“When you have a 2-0 lead in the other team’s building, it’s probably not a good time to fight,” said Woods. “Nothing against Oskar, but he’s a pretty tough kid, so I’m not seeing much positive come out of that situation other than firing up their crowd.”

The Penguins waddled back into the game in the third period when Paul Bissonnette scored his 7th goal of the season, cutting the Bears’ lead in half at 14:21.

The Pens persisted after Bissonnette’s goal, eventually netting the dramatic game-tying goal with just 3.2 seconds left on the clock. The goal was scored by Mark Letestu, after the Pens’ centerman out dueled the Bears’ Andrew Joudrey on the faceoff draw.

After a scoreless overtime period that featured only two shots on goal between the two teams, setting the stage for the shootout sideshow.

Darren Reid, a surprising selection, shot first for the Bears, and beat Curry with a nifty backhand maneuver.

“He’s pretty talented,” said Woods of his selection. “If he was in the lineup more often, you’d probably see him more often (in shootouts). He’s a pretty gifted player. I know his stats don’t show that, but even tonight, he could have had a couple of goals in regulation.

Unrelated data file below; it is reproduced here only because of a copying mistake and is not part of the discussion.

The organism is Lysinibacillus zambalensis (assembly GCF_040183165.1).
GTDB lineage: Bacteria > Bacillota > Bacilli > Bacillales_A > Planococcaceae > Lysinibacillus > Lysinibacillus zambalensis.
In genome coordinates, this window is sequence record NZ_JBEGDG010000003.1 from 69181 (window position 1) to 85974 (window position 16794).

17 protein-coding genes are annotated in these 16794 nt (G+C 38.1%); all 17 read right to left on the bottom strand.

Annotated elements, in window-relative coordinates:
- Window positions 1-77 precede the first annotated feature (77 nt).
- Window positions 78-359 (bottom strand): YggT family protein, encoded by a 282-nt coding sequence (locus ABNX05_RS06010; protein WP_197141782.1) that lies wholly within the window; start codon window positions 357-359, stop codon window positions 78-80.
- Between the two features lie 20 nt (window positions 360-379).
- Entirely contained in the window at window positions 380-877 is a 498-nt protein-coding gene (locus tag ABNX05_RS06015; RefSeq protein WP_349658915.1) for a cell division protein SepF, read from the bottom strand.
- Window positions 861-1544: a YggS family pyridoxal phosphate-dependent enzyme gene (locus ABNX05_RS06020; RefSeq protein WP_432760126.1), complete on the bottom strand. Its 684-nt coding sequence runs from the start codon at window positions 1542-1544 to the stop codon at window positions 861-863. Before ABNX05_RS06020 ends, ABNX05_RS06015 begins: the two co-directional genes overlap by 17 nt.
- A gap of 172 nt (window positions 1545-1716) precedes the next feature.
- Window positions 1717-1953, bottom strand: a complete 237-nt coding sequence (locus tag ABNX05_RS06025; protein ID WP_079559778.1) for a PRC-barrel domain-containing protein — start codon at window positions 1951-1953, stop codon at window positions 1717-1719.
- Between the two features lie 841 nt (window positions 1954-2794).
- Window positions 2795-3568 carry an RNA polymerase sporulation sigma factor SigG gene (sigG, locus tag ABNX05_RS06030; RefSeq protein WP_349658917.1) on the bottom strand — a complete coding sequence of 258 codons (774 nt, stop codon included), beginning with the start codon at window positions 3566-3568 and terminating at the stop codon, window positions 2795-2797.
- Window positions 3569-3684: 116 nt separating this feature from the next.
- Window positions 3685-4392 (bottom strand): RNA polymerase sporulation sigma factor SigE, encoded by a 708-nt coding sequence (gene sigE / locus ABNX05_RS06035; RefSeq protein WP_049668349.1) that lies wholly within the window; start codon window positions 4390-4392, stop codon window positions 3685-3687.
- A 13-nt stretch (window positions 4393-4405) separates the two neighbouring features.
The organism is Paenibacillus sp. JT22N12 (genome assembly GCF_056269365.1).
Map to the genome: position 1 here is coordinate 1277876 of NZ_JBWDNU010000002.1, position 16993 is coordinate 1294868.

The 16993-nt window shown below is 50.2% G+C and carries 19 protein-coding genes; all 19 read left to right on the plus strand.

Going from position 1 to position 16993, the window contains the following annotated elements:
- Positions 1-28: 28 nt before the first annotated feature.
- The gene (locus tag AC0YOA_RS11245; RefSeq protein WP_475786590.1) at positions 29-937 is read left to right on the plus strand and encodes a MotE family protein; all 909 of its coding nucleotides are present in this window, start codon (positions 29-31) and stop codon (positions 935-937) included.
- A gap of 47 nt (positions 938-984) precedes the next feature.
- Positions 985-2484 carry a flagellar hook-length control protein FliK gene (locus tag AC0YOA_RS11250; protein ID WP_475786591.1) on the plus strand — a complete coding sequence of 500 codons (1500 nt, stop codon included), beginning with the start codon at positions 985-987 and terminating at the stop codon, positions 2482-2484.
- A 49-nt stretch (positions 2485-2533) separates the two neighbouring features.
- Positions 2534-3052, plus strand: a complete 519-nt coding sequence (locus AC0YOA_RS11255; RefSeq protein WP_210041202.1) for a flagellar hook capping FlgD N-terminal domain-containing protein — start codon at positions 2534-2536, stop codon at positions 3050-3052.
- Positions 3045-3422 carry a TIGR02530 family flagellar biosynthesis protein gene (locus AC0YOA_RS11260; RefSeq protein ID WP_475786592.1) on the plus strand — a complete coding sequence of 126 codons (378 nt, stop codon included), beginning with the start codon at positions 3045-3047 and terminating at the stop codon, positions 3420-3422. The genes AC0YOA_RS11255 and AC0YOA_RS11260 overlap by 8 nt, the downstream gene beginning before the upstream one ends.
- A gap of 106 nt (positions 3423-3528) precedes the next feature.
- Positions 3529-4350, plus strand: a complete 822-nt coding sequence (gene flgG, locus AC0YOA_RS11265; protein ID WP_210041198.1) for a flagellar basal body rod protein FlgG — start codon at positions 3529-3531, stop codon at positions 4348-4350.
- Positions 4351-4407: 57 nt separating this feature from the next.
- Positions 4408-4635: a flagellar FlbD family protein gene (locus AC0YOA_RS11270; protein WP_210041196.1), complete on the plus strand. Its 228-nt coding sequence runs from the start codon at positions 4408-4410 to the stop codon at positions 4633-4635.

Bourque scored the shootout game winner, propelling a shot past his former college teammate, Curry.

“I think it might have hit both of his pads, but it had enough steam to just get over the line,” said Bourque. “I thought I made a pretty good shot, and I was happy it got through.”

Neuvirth, after allowing goals in the second and third rounds, finished strong, stopping the last two contestants.

Notes:
Hershey scratched Patrick McNeill, Francois Bouchard, Sean Collins, Greg Amadio and goaltender, Braden Holtby (all healthy), Keith Aucoin (recall) and Graham Mink (injured).

Giroux’s two goals in the first period marked his 10th multi-goal game of the year, and 7th multi-goal period.

Giroux, the only Hershey shooter that failed to beat Curry in the shootout, is 2-for-12 on the season in that category, including being snuffed out on his last 10 attempts.

Hershey now has 104 points with three games to be played, while WBS has 99 points with four games ahead.

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Bears Trip Toronto 3.25.09


Following the same successful formula they utilized during the latter stages of their recent road trip, the Hershey Bears came from behind once again to defeat the Toronto Marlies on Wednesday night at Giant Center, 4-3.

Matthieu Perreault’s double minor penalty for high-sticking Toronto’s Alex Berry at 1:49 gave the Marlies the first crack of the night on the power play.

Hershey’s penalty killing unit, ranked last in the AHL entering the game, successfully killed off the first part of the Perreault sentence and more than half of the second before Toronto’s Andre Deveaux found daylight low to the stick side of Hershey goaltender, Michal Neuvirth, at 5:20, giving the visitors a 1-0 lead.

Early in the second period, Steve Pinizzotto’s thunderous check on Toronto’s Jiri Tlusty at 1:20 drew a pool of blood from the head area of Tlusty, and also drew the attention of the Marlie’s Bates Battaglia, a former Washington Capital, who immediately sought retribution on Pinizzotto.